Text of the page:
Lost Lanes West
‘A road is for travelling between places, but a lane is a place in itself.’
The latest addition to my travel bookshelf is Jack Thurston’s Lost Lanes West, a compendium of 36 ‘glorious bike rides’ in the west country. The success of Jack’s previous books, Lost Lanes and Lost Lanes Wales, has established him as an authority on the lesser-known routes that might once have been major roads but, as the network continues to be ever upgraded, are now largely forgotten. The beauty of these routes is that they are blissfully quiet of traffic, and though some might be in varying states of disrepair, Jack’s promise to the reader is that there are no horrible sections where you might have to grit your teeth to reach the next beautiful stretch.
Jack is a fellow GetOutside champion for Ordnance Survey, and I had the pleasure of meeting him at an OS retreat back in January, then hearing him speak at Stanfords Bristol earlier this month. His presentation there was authoritative, entertaining and confident (despite the dreaded technological problems), which is one indication of why Jack has gained such renown among the cycling community. Another is his excellent book.
At once beautiful and engaging, Lost Lanes West is overflowing with photographs, maps and elegant descriptions that instantly tempt more than just a cursory glance – to open it is to get stuck in. Jack is a fine photographer: the pictures are stunning, even those that illustrate the less-than-perfect British weather. His writing is charming, and sidesteps the travel-writer’s tendency to give perfunctory instructions or merely opine on the merits of each route. There is enough detail to facilitate the ride and enough background to feel invested in each route, and through it all is woven a sense that Jack enjoyed his research as much as he enjoys sharing his finds. It is simply a delight, a fascinating exploration of the routes that lie under our noses, presented with such creativity and authority that I thought, with each page turned, ‘I must find time to ride here.’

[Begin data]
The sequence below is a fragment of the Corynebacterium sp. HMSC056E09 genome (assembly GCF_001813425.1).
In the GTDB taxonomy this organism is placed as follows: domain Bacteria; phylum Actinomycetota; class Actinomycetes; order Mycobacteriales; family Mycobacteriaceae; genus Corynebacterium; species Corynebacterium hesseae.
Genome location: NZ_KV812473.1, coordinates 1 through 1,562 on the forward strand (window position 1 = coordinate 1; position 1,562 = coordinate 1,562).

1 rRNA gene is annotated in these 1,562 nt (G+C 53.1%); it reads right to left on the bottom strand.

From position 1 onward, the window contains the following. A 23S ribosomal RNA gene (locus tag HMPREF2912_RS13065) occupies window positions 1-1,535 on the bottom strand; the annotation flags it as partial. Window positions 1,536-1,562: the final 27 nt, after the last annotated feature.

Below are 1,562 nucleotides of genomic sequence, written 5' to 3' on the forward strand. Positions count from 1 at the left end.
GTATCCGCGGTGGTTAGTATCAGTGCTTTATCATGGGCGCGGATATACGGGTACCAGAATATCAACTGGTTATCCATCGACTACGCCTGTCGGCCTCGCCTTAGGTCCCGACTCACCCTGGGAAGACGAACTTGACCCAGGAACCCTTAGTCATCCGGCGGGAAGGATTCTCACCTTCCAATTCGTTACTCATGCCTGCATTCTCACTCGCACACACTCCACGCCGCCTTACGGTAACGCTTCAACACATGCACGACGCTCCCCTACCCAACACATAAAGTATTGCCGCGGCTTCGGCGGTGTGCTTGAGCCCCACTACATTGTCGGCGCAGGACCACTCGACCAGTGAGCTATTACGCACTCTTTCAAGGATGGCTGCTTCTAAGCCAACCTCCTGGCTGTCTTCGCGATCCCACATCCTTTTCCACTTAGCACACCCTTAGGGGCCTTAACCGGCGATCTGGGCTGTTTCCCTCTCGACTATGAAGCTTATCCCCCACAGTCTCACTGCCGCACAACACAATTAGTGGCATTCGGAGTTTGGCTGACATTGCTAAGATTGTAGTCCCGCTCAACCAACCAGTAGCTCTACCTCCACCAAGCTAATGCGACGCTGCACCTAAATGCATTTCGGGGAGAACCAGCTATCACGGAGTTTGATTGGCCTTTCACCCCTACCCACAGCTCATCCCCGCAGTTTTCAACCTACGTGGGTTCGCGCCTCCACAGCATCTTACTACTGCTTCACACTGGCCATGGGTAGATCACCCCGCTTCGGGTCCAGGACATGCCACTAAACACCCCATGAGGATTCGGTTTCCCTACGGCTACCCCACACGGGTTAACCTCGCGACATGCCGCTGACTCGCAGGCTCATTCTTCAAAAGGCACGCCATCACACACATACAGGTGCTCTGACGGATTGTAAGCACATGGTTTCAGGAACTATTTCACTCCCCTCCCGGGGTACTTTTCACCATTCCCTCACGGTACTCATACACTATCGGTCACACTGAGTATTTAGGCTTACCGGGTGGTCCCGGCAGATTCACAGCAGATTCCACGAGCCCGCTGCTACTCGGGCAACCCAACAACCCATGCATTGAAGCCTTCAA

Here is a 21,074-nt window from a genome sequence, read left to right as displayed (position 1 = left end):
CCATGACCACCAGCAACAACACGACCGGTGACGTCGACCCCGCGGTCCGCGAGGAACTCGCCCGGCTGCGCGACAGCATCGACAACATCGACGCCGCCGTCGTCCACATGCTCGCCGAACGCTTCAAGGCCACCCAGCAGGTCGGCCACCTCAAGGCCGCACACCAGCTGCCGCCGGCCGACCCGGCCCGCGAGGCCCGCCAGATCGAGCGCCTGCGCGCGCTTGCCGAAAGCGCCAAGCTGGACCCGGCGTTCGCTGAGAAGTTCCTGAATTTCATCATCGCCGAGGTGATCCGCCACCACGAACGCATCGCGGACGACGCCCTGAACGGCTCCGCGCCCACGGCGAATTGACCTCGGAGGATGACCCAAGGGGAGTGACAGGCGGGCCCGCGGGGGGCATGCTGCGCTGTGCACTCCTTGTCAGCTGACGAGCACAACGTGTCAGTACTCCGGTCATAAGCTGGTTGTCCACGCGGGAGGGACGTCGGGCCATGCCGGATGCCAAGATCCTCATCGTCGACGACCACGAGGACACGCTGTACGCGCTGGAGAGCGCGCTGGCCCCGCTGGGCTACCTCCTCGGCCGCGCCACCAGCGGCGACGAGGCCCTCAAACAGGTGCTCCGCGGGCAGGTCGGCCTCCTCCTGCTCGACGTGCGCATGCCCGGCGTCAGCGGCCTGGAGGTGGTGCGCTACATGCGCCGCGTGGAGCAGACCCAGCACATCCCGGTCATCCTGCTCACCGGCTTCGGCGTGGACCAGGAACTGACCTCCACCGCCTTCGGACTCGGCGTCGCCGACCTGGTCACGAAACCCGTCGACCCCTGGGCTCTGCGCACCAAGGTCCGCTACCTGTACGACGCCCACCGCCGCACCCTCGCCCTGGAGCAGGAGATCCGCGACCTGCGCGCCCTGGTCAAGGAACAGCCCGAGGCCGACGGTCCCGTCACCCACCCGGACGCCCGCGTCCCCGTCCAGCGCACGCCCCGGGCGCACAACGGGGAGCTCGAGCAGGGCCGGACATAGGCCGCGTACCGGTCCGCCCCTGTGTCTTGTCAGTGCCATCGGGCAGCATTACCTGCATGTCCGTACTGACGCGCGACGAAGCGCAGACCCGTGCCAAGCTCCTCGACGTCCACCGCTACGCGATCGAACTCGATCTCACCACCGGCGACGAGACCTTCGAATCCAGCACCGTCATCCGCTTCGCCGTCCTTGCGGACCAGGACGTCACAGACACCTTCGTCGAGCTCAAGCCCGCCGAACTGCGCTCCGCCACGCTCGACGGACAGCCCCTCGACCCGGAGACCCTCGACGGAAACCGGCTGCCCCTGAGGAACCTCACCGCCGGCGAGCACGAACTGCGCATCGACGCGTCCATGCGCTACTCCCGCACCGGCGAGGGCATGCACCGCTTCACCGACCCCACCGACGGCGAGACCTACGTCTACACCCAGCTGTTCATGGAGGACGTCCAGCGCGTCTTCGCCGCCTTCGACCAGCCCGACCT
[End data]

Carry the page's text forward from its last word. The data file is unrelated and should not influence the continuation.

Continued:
The routes take us from the sharp ups and downs of the Cornish peninsula to the eerie blankness of Salisbury Plain, in between exploring moors, river valleys, old railway trails, the fearsome hill at Porlock and some stunning coastal landscapes. Mostly between 30 and 60 miles, each ride would make a fairly comfortable day trip, with the opportunity to link the loops together for a more substantial challenge or a weekend away. With hints on how and where to camp, what to take and which ride best suits which scenario, this guide is as useful to the novice as it is to the seasoned tourer. There is even GPS information so the (substantial) book needn’t be carried on tour. Almost all of the ride locations can be reached without need for a car.
Jack’s passion for bicycle travel as a means of discovering the world is clear, as he states, ‘Only the bicycle combines speed, efficiency and freedom with a total immersion in the world around us.’ It’s a sentiment I share, and one that continues to grow with each new adventure.
If there is anything negative to be said about this latest offering from the Lost Lanes series, it is that it’s difficult to chose which ride to do first. I hope at some point to be able to explore them all.
Lost Lanes West is published by Wild Things Publishing and is available to buy now